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Life expectancy
increases for HIV patients

Life expectancy
increases for HIV patients

An American found to have the virus that causes AIDS can expect to live for about 24 years on average, and the cost of health care over that time is more than $600,000, new research indicates.

Both life expectancy and the cost of care have risen from earlier estimates, mainly because of expensive and effective drug therapies, said Bruce Schackman, an assistant professor of public health at the Weill Medical College of Cornell University in New York and the study's lead author.

The research found the average annual cost of care was $25,200, about 40% higher than a commonly cited estimate from the late 1990s. A 1993 estimate of life expectancy for a symptomless person infected with HIV was less than seven years.

The new study appears in the November edition of the peer-reviewed journal Medical Care.

Since the mid 1990s, about two dozen HIV-fighting antiretroviral drugs have come onto the market that have essentially turned the virus from a death sentence into a chronic disease.

Physicians now understand life expectancy after HIV diagnosis to be two decades or more, and the new study supports that belief.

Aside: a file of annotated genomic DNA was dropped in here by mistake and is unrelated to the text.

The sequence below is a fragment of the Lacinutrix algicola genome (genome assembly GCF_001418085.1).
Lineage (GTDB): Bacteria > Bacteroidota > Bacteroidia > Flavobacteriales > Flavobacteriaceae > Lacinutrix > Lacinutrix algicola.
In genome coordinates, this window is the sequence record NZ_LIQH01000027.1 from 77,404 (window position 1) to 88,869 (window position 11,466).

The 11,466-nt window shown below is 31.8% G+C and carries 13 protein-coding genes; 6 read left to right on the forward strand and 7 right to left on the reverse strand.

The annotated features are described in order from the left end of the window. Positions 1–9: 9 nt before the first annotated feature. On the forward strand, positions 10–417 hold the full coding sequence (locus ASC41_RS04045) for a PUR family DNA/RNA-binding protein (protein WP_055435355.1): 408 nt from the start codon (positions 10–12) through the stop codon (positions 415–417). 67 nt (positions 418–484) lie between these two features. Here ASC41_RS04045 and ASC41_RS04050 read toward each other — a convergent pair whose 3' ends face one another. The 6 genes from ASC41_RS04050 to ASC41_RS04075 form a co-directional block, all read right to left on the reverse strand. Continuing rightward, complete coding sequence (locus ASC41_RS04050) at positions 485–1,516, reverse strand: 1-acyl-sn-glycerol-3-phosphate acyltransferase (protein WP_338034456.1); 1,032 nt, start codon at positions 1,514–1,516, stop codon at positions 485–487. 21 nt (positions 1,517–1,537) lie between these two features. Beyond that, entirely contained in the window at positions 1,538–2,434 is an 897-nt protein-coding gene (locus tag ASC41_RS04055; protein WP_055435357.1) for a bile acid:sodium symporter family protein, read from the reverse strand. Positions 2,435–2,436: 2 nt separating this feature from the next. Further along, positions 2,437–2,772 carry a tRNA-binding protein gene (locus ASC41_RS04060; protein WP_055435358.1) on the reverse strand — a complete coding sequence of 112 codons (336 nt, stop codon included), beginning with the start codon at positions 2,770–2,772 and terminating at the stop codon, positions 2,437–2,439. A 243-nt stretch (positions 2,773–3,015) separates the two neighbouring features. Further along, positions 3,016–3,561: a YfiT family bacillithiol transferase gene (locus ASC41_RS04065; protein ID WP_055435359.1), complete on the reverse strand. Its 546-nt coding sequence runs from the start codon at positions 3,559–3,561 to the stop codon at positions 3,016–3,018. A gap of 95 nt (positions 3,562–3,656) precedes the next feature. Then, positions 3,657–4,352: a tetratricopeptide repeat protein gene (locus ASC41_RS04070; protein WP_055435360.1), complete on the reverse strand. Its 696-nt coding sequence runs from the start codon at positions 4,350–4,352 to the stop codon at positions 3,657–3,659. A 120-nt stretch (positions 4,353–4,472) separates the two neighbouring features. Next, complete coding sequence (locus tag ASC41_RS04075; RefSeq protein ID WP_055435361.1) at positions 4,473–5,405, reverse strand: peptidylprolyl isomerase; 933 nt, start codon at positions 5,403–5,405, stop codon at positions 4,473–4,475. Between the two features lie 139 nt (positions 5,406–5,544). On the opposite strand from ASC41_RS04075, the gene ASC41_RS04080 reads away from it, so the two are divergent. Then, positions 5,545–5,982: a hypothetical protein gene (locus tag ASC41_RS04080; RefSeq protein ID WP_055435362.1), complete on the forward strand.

The researchers drew most of their data from 18 medical practices across the United States that provide care for 14,000 patients. The researchers looked at the records of about 7,000 of those patients.

They used a computer simulation model to project HIV medical care costs and concluded that the average lifetime cost of care was $618,000 per person. The researchers estimated the monthly cost of care at $2,100, with about two thirds of that spent on medications. That equates to $25,200 a year.

A typical regimen for an HIV patient beginning treatment includes the drug efavirenz, which blocks a certain protein that HIV needs to make copies of itself. It also includes tenofovir and emtricitabine or some similar drug that helps keep the virus from reproducing.

The monthly cost just for that regimen was about $1,140 in 2004, Schackman and the other researchers said. If that treatment does not work or stops working, the patient is switched to more expensive arrays of drugs.

In their cost estimates, the researchers aimed high, basing their numbers on the best available drugs and the best standards of care. But that is not always what is provided, some HIV policy experts noted.

For example, a 2003 federal study concluded that only 55% of HIV patients who should have been on virus-fighting medications were actually getting them.

"This is really an optimistic scenario" in the study, and the true cost is probably lower, said Jennifer Kates, director of HIV policy for the Kaiser Family Foundation.

However, Kates added that since people living with HIV should be getting optimal care from doctors experienced in treating the virus, the study's expectations were reasonable. (AP)

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